Interim Athletic Director Harvey Cohen, who began in January when Scarpello departed, is currently paid $500 per day. Healy will be paid $120,000, while Scarpello's salary was $126,075, and Cohen will be paid $500 / day for up to 20 days upon Healy's July start date.
Healy said, “Since I arrived in the District, I knew I’d found my career home.” He said that it could have been teaching and coaching, but that he felt he could make more of an impact. “I’m looking forward to many, many years to come,” he said. One of Healy's first tasks will be to find his replacement as Head Basketball Coach.
Also at the meeting, the Board entered into 2018-19 Employment Contracts with:
Pepe - $204,975
Matthew Block, Director of Human Resources - $170,145
Kathy Sarno, Assistant Business Administrator - $106,745
Angelo Palumbo, Director of Facilities - $117,100
Michael Martino, Supervisor of Maintenance - $81,591
It was also announced that Ron Wells, theatre teacher and director of the theatrical programs at LCJSMS, will be retiring at the end of the current school year.
Culinary Arts Program
Deb McCann, chair of the Operations committee, reported that the bids received by the District for the proposed Culinary Arts facility were higher than anticipated.
Pepe said that some capital reserve funds would need to be used to make up the difference. A discussion will take place at the May Board of Education meeting if the plan, at this time, is still to move forward.
Former Board of Education President Katherine Kalin asked Chang if he still planned on introducing a new proposal for Full-Day Kindergarten at the May Board of Education meeting, as he had said in one of the budget meetings. Chang said that he “plans to open discussions with the education committee” in May, and with the new members of the operations committee and then hopes to bring it forward.
There were no major changes to the focus areas, but a bit of wordsmithery allowed the District to articulate its mission more clearly. The previous Focus Areas have been in place from September 2015 through June 2018:
Focus Area #1:
Previous: Raise achievement for all; provide a consistently excellent education at every level in an environment that empowers each child to reach his/her potential.
New: Pursue scholarly excellence for each and every diverse learner by consistently providing a multifaceted, global educational experience at all levels.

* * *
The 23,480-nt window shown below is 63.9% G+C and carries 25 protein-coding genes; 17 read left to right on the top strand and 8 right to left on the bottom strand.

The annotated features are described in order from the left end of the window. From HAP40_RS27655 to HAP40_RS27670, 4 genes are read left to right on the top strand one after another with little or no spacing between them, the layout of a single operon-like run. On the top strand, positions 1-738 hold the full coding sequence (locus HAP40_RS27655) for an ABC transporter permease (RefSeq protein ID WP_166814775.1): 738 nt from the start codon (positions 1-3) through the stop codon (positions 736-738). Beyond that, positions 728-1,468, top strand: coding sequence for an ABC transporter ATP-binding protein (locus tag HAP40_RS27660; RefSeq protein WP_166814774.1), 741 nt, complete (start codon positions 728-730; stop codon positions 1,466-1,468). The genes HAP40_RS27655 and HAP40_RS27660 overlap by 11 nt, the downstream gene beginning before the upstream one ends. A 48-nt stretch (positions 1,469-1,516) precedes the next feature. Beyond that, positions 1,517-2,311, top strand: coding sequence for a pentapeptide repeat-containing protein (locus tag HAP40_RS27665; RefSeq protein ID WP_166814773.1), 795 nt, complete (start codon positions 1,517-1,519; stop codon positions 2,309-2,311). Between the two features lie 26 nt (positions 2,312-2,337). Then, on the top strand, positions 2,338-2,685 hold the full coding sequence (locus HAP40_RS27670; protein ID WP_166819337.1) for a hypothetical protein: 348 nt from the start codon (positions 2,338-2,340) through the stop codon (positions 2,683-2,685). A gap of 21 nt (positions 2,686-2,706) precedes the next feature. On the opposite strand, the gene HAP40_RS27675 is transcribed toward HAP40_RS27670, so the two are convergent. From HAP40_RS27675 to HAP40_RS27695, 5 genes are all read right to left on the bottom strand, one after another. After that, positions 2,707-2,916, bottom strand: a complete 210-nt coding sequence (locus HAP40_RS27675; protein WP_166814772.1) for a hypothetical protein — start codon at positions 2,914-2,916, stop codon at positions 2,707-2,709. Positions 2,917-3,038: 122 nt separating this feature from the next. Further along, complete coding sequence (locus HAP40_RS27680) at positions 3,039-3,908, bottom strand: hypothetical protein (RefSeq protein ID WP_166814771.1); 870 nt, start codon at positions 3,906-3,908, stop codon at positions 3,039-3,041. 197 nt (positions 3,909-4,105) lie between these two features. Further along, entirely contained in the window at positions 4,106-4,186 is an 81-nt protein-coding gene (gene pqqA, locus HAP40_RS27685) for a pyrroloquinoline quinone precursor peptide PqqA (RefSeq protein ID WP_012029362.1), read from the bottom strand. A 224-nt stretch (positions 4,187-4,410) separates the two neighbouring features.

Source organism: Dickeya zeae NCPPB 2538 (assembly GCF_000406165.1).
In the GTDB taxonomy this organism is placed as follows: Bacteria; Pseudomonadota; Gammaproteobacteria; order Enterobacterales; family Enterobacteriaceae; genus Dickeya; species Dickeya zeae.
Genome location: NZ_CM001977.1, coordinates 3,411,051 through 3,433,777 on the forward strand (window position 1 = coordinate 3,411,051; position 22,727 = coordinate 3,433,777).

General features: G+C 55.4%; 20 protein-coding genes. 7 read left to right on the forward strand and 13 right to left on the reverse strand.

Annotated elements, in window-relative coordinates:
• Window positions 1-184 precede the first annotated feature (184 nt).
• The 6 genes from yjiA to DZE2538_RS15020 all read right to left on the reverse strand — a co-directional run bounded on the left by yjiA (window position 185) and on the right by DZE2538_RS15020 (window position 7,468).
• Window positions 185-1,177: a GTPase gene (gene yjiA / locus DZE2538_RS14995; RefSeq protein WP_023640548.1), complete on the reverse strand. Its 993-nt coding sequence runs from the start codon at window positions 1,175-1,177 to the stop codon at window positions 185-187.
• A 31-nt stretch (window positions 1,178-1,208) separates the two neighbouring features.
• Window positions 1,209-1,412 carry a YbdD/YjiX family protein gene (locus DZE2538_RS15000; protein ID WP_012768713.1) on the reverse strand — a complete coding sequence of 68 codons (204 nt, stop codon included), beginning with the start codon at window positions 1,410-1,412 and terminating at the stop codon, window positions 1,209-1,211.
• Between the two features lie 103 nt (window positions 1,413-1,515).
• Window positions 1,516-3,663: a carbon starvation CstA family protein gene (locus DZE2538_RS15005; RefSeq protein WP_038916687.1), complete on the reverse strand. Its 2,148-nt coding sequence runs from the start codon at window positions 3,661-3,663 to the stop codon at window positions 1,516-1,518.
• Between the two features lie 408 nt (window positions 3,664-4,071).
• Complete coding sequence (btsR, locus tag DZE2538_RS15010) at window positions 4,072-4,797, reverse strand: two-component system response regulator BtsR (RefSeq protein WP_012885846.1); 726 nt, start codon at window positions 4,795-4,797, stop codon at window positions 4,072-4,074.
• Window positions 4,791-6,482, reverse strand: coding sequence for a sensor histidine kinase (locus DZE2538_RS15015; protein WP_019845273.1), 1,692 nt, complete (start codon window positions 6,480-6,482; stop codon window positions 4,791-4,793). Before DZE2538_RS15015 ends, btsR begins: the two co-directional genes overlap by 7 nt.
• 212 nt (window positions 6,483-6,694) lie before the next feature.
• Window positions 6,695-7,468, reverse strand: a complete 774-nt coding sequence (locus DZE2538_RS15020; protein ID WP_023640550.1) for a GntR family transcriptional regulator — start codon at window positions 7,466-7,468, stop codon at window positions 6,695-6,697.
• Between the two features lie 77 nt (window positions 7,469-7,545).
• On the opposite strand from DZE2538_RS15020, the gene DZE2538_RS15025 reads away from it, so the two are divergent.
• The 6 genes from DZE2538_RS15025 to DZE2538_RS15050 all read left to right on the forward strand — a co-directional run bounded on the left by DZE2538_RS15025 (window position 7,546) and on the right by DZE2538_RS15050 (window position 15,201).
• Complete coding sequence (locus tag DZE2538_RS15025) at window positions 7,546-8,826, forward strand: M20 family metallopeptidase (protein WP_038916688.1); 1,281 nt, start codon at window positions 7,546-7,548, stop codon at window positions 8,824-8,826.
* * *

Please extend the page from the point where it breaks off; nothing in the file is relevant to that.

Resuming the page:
Focus Area #2:
Previous: Cultivate a love of learning through outstanding curricula, inspirational instruction and well-supported teachers and staff, who are dedicated to excellence.
New: Provide an environment for students and teachers to cultivate a shared love of learning by supporting creativity and inspiration, and dedication in all phases of the educational journey.
Focus Area #3:
Previous: Sustain superior educational programs through timely investment, strong financial oversight, and operational excellence.
New: Sustain superior academic programs through strategic investment and targeted financial decision making to optimize the overall educational opportunities for our students.
Bonner, the Board's Communications chair, said, “First and foremost, the language of the first two focus areas brings classrooms to the forefront, and Focus Area #3 shows that we are using resources we have to support teachers to get the best outcome.”
Prior to the meeting, Hanley shared in his monthly “Letter from the President” a link to a draft of the new proposed focus areas, which had been formulated by the board after synthesizing the data from key stakeholders at community meetings. At these meetings with parents, teachers, community members, and administrators, input was given on what is most important for the district to focus on over the next three years.
He said that more than 1,100 respondents participated in a public survey in October, and that the data was analyzed and then highlighted by Bonner at two November Focus Areas discussion meetings, with over 80 participants.
Bonner said that the new wording better addresses Summit’s diverse community of learners. “Diversity means different things to different people,” he said. “The community is overwhelmingly in support of past Focus Areas, and these have a lot of similarities.”
Board Member Donna Miller said that the formulation of the final Focus Areas involved plenty of “robust conversation.” She said that while the public may see only the conversation that takes place “at this table,” there was much discussion about what the words really meant.
Dietze, who was at the final board meeting of his six-year tenure on the board, said that he was happy not to “have to reinvent the wheel.” He said that continuing with these focus areas highlights the District’s traditional goals, and gives “equal opportunity for all students.”
“We focus on the whole student,” he said. “It’s important to treat all aspects of a student’s development.”
Hanley said that there were many “different voices” contributing to the focus areas, and stressed that it was important “not to be overtaken by a vocal minority.” He said that some things that were suggested did not become part of the Focus Areas, and used the example of STEAM. While a STEAM initiative has been a past Focus Area, it is no longer. Not because it has dropped off the radar, he said, but because the District has felt it has “caught up” and has gotten “where we want to be.”
“It doesn’t mean we can’t do better just because there are no glaring weaknesses,” Hanley said.